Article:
This may be a dumb question, but can ATC reject or amend your flight plan to prevent a GA training aircraft from flying into a busy airport (i.e. Atlanta)?

As an example, flying VFR near Nashville, they rarely will allow us (GA training aircraft) to practice an approach in or do a touch and go at KBNA. But if we had it filed on an IFR flight plan, is ATC REQUIRED to allow us the approach or do they have the option to reject or amend us to another airport at their own discretion?


1 Answer 1


Paragraph 2-1-2 of the FAA's Air Traffic Control Order (JO 7110.65z) states the following (pertinent excerpt):


a. Give first priority to separating aircraft and issuing safety alerts as required in this order. Good judgment must be used in prioritizing all other provisions of this order based on the requirements of the situation at hand.

A NOTE attached to paragraph 2-1-2 states (in pertinent part):

... Each set of circumstances must be evaluated on its own merit, and when more than one action is required, controllers must exercise their best judgment based on the facts and circumstances known to them. ...

Also, paragraph 2-1-4 of JO 7110.65z states (in pertinent part):


It is recognized that traffic flow may affect the controller’s ability to provide priority handling. However, without compromising safety, good judgment must be used in each situation to facilitate the most expeditious movement of priority aircraft. Provide air traffic control service to aircraft on a “first come, first served” basis as circumstances permit, except the following:

(emphasis is mine)

As noted in the paragraph above there are exceptions to the "first come, first served" operational priority. For example, AIR EVAC/MEDEVAC flights, emergencies, etc. would have priority over IFR or VFR aircraft that are not experiencing circumstances requiring higher priority handling.

So, if you are, as in your question, operating IFR, ATC should allow your approach on a "first come, first served" basis unless "Duty" or "Operational" priority require otherwise. Also, unless there are some unusual or special circumstances, ATC does not have the procedural authority to arbitrarily deny you an approach and force you to land at an airport other than the one you have been cleared to in your IFR clearance.

However, you should note that some very busy airports may disallow touch and go operations, low approaches and practice instrument approaches. (for example, see the "Additional Remarks" section regarding Hartsfield - Jackson Atlanta International Airport KATL - source: AirNav.com).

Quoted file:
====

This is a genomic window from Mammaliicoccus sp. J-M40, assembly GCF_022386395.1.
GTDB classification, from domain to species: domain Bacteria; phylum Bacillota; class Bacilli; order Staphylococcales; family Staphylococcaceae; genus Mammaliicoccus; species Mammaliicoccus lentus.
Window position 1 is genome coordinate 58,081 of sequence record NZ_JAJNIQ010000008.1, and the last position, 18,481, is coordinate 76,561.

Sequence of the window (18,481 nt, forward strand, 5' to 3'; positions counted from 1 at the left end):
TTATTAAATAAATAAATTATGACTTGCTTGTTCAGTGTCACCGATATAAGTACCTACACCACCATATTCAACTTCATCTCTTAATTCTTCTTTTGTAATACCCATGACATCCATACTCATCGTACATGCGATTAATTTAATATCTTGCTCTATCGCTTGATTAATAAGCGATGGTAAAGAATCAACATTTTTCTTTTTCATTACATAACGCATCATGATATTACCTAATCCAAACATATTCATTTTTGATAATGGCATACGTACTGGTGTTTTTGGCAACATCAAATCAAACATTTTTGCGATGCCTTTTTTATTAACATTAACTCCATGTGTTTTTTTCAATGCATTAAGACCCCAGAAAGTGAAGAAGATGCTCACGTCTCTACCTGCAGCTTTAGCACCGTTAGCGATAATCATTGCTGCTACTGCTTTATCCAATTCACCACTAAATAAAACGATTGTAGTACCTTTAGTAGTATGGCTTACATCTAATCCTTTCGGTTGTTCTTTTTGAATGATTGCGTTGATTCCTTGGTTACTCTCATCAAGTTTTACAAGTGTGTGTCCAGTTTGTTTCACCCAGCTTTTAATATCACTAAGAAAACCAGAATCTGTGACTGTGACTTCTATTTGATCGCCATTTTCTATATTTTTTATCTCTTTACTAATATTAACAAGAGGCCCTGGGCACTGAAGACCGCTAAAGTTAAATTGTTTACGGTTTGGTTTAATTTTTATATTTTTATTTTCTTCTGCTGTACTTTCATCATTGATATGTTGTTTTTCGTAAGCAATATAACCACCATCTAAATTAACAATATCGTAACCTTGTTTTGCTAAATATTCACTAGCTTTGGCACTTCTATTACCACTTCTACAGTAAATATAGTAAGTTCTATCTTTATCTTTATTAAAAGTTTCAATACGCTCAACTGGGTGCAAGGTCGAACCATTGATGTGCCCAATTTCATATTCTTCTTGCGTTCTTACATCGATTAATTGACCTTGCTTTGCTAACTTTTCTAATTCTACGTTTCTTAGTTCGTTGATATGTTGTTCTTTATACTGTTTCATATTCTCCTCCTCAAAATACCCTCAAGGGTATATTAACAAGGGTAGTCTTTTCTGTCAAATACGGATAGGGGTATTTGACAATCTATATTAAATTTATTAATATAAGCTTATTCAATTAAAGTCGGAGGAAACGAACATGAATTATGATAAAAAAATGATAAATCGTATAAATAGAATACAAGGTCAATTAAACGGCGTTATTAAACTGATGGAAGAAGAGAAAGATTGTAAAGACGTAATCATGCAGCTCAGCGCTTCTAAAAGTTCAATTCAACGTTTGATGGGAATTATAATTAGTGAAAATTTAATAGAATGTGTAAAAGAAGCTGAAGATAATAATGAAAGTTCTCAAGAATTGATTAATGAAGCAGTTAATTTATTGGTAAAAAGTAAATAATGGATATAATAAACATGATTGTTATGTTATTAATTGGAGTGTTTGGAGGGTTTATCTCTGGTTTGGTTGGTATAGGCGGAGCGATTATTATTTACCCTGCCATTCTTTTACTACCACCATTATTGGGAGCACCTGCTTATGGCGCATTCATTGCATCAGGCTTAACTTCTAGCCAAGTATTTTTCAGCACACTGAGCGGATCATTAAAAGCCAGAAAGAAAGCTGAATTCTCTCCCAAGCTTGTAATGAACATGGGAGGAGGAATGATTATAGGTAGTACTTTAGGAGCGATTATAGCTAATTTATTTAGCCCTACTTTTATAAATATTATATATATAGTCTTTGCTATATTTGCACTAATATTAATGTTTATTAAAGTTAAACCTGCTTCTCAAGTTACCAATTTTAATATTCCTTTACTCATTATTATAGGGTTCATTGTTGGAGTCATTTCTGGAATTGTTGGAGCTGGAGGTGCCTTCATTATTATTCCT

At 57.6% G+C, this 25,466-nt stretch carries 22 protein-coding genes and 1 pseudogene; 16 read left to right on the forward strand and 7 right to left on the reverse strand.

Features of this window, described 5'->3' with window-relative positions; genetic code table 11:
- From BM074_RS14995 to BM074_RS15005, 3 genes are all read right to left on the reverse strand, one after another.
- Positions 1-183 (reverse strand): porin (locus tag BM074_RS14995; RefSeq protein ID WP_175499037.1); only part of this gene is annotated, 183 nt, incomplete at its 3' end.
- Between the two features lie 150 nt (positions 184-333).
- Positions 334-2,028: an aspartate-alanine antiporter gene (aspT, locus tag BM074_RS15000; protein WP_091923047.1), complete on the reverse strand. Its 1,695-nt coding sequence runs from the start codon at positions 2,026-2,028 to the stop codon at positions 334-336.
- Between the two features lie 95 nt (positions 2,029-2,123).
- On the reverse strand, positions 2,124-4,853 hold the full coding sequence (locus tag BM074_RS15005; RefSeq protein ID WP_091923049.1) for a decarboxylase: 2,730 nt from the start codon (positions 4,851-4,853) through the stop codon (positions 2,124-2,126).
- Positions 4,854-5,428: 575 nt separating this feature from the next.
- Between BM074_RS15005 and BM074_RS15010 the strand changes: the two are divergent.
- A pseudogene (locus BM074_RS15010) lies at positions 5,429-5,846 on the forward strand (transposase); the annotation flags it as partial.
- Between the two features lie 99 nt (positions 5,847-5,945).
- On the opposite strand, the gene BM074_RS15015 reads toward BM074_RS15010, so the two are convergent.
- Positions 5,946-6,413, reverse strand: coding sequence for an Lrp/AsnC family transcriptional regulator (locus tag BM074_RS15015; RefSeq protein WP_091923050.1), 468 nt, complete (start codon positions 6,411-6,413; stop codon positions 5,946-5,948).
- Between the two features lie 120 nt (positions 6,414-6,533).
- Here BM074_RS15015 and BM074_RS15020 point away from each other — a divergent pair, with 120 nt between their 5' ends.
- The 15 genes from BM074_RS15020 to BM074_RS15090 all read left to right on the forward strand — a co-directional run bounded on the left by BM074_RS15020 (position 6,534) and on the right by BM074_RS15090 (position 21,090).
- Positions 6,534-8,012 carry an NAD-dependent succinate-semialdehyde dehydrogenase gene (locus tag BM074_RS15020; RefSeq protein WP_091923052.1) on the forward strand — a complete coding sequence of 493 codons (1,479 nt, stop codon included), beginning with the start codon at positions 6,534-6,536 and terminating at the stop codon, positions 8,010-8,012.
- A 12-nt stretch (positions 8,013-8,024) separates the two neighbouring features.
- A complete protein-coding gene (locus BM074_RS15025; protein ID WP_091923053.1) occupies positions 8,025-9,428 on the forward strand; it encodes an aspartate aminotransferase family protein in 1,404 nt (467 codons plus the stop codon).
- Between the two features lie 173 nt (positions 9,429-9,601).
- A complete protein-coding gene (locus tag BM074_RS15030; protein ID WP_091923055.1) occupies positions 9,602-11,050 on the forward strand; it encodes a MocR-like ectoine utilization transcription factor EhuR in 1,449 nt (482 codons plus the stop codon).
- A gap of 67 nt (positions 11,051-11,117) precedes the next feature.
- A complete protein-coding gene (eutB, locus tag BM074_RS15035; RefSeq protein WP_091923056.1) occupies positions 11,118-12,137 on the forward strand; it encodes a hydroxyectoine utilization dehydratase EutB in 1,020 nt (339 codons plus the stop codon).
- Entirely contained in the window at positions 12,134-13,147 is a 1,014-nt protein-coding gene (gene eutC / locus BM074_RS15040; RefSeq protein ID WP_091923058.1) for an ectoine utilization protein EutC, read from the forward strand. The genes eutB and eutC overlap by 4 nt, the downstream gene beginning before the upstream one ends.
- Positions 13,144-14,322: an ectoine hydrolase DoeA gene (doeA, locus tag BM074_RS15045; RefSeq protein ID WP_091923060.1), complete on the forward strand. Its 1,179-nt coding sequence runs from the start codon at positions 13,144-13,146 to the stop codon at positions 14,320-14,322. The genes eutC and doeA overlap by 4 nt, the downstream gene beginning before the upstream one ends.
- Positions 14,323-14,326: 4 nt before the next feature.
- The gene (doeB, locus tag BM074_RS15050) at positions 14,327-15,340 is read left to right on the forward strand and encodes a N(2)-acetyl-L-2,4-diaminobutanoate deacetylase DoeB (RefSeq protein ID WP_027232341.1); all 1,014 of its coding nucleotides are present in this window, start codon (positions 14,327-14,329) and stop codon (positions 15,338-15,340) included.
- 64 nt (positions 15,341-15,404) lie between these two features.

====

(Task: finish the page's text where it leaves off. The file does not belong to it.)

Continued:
• $\begingroup$ It's worth noting there's two questions here subtly conflated in "if we had it filed on an IFR flight plan" Question (a), If I file it in my flight plan do they have to give it to me? The bar would be pretty high to decline, more likely you'll be discouraged when given a STAR or arrival route that could be hundreds of miles out of your way. And then separate question (b) once cleared on a route that terminates at an airport, can they later reject/amend the clearance? The bar to do so is even higher, more likely an emergency condition, not a "can't fit you in today, sorry." $\endgroup$
    – Max R
    Commented Feb 26, 2023 at 3:57
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    $\begingroup$ @MaxR, the bar for (a) isn't very high. All ATC sectors have hourly movement limits and if those are exceeded, they'll stop accepting flight plans that would cross those sectors in the already fully booked times. Which means they won't reject you completely, but they may give you departure time a couple of hours later than you wanted. They do it to airlines too, but airlines have dispatchers who would negotiate changes to the flight plans to try to make them fit, including negotiating with other airlines, so they'll probably jump you that way even if ATC assigns your slot on first come basis. $\endgroup$
    – Jan Hudec
    Commented Feb 28, 2023 at 22:43

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